How To Leave Your Horse Trainer and Stay On Good Terms

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BY ANNA JONES

You’ve probably heard of the Paul Simon song, 50 Ways to Leave Your Lover, but any equestrian will tell you there are just as many ways to leave your trainer. And while we’ve all heard stories where someone “slipped out the back Jack” and hauled their horses away in the middle of the night with no notice, that’s not the path I would recommend.

Yes, sometimes an abrupt change is needed to ensure the safety of your horse, but that is not the norm when it comes to changing barns. In fact, most reasons you might switch trainers have little to do with trainers themselves.

  • Moving to a new location
  • A career change or promotion that allows more budget for different shows and/or nicer amenities
  • Getting a young horse that needs more professional rides than what your current trainer can offer
  • Trying a new discipline or specialty
  • Having kids and wanting a barn that has more kid-friendly lessons and ponies
  • Simply wanting a change!

What all of those reasons have in common is that they are about you and your needs—not your trainer. So, how do you make the switch without any hard feelings?

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Follow All Notice Periods and Contract Obligations

Most barns require a 30 day notice. The number one, easiest way to start the process on good terms is to honor that notice. If there is an extenuating circumstance that requires your horse move before the 30 days, plan to pay your entire month’s board and expenses. The entire month. 30 days means 30 days. Don’t ask to pay 2 or 3 weeks worth if your horse is moving early.

Before you talk to your trainer and/or barn manager, check any boarding contracts you may have signed. Did you leave a security deposit? Take note of any damage your horse has done to his stall before you bring up leaving. If he’s kicked down half his walls or cribbed the door to death, expect to eat that cost. Whatever the fine print reads, remind yourself before the conversation happens. That way there should be no surprises as the logistics work out.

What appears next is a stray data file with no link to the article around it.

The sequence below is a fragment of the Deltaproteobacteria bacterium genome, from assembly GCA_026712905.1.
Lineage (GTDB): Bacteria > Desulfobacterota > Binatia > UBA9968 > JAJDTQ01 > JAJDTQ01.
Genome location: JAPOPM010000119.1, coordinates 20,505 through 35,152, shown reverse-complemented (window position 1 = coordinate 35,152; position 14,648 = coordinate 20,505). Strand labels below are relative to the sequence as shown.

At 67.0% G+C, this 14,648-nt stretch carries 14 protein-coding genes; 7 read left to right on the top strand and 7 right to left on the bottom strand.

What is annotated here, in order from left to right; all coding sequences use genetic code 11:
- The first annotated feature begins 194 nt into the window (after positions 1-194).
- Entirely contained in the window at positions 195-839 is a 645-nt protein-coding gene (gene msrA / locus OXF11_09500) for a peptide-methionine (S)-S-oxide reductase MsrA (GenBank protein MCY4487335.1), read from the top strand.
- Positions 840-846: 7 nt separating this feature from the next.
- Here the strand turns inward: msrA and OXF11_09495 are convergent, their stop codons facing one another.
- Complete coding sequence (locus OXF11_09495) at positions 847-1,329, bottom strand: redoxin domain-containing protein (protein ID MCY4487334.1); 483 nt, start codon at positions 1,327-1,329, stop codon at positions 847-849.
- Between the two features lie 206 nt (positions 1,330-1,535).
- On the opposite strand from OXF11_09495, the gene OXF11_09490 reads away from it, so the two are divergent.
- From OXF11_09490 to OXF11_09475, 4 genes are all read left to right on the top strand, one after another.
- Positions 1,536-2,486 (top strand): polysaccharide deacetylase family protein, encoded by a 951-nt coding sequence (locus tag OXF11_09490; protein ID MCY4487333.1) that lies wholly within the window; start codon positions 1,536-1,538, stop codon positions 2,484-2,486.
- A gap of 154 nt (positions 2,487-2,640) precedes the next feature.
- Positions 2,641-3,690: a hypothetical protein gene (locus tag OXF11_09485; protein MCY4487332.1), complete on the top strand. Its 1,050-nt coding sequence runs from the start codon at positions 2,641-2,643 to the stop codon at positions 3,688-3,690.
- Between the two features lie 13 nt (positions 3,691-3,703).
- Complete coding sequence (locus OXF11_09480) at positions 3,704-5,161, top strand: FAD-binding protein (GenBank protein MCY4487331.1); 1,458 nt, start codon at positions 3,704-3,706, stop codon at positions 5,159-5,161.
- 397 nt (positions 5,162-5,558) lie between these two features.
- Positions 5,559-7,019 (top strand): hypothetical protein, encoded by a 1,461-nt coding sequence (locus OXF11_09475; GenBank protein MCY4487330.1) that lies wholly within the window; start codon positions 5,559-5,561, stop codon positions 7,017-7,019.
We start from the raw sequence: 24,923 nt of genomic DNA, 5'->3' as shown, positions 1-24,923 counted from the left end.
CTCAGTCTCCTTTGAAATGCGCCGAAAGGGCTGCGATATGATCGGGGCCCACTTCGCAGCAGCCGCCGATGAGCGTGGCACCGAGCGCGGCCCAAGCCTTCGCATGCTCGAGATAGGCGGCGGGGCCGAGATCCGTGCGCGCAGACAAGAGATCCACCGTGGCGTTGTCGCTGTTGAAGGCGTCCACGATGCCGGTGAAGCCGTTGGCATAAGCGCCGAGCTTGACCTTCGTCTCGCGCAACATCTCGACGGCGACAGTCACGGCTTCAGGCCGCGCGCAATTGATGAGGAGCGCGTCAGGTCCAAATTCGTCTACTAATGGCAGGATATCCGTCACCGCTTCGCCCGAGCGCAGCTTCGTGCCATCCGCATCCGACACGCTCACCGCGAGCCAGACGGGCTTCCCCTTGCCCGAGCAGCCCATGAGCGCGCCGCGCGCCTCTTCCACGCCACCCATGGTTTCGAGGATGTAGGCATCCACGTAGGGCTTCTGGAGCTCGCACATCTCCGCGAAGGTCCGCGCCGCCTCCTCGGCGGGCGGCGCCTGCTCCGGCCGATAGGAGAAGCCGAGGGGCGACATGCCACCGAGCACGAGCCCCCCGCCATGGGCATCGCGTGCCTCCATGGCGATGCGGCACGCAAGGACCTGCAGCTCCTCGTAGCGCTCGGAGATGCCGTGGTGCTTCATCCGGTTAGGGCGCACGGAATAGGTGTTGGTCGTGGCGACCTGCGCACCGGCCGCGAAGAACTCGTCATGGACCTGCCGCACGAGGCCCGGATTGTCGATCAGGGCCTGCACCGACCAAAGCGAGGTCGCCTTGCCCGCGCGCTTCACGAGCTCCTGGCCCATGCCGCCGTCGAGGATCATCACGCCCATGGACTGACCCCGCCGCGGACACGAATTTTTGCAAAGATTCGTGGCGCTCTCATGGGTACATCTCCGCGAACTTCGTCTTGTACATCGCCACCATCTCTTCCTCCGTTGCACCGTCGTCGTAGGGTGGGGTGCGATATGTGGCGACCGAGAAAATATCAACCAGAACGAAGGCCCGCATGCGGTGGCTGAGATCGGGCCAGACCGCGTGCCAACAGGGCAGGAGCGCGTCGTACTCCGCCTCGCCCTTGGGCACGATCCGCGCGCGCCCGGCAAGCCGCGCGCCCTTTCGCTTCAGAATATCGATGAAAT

Be Brave Enough to Have Hard Conversations In Person

Many barns or programs require written notice, often in the form of email or a letter (more formal than text). Though that is something you’ll need to do, consider having a verbal conversation first. For many of us, our trainer becomes an important part of our barn family. We spend long horse show days with them, and often have many celebratory barn celebrations or other social outings. With those kind of relationships, a face-to-face conversation is important. It might be hard to tell your trainer you need to leave, but being able to share the news with a kind tone and pleasant facial expressions makes a huge difference than what can be perceived as a cold, unfriendly text or email.

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Acknowledge Everything Your Trainer Has Done for You

Even if you know it’s time for a change, take a minute to acknowledge the positive aspects of your trainer/barn. I’d venture that everyone has at least one positive thing to say about how a trainer has changed their riding. After all, you started riding there for a reason! Appreciating what your trainer has done for you, even if it’s time to move on, will likely disarm any hard feelings. It communicates how you acknowledge them and their expertise, but ultimately are making a decision that’s about you—not them. Consider implementing phrases like this into your conversation:

  • I really appreciate everything you’ve done for my horse.
  • I’ll always remember that one class/show/event
  • Without your help, I would have never been able to do XYZ
  • I think you’re a great trainer, but right now in my life I need _____.

Do Not Bad Mouth the Program

Even though many moves are completely non-confrontational, some aren’t. We’ve probably all experienced a barn or trainer move that is directly related to horse care issues. Now, I would never suggest someone stay quiet about major, immediate threats to horse welfare such as missing meals, no clean water, etc. If it’s an animal welfare issue, the most appropriate thing to do is to communicate this in a respectful matter to authorities or someone who can enforce change.

However, if you simply don’t like the arena footing, a certain barn employee, or have significant to you but not emergency level complaints, don’t run around telling everyone and their brother. Stomping your feet and saying things like, “I can’t wait to leave this dump!” reflects most poorly on you—not the barn. Don’t let a trail of negativity follow you on your way out the door. The horse world is full of gossip, but I believe it’s always in our best interest to not engage. If someone asks you why you left your barn, simply say you wanted a change.

It can be tempting to leave a barn or trainer with a devil may care attitude. You’re leaving, who cares what they think? But the horse world is small. No matter what the situation, being respectful and professional is usually the best option.


Anna Jones lives in North Carolina, and has owned horses for over thirty yearsShe enjoys everything from trail riding to schooling shows with her Quarter Horse, Bucky, and is currently learning more about the hunters. When not at the barn, Anna can be found writing her first fiction book about horses or working in her garden.

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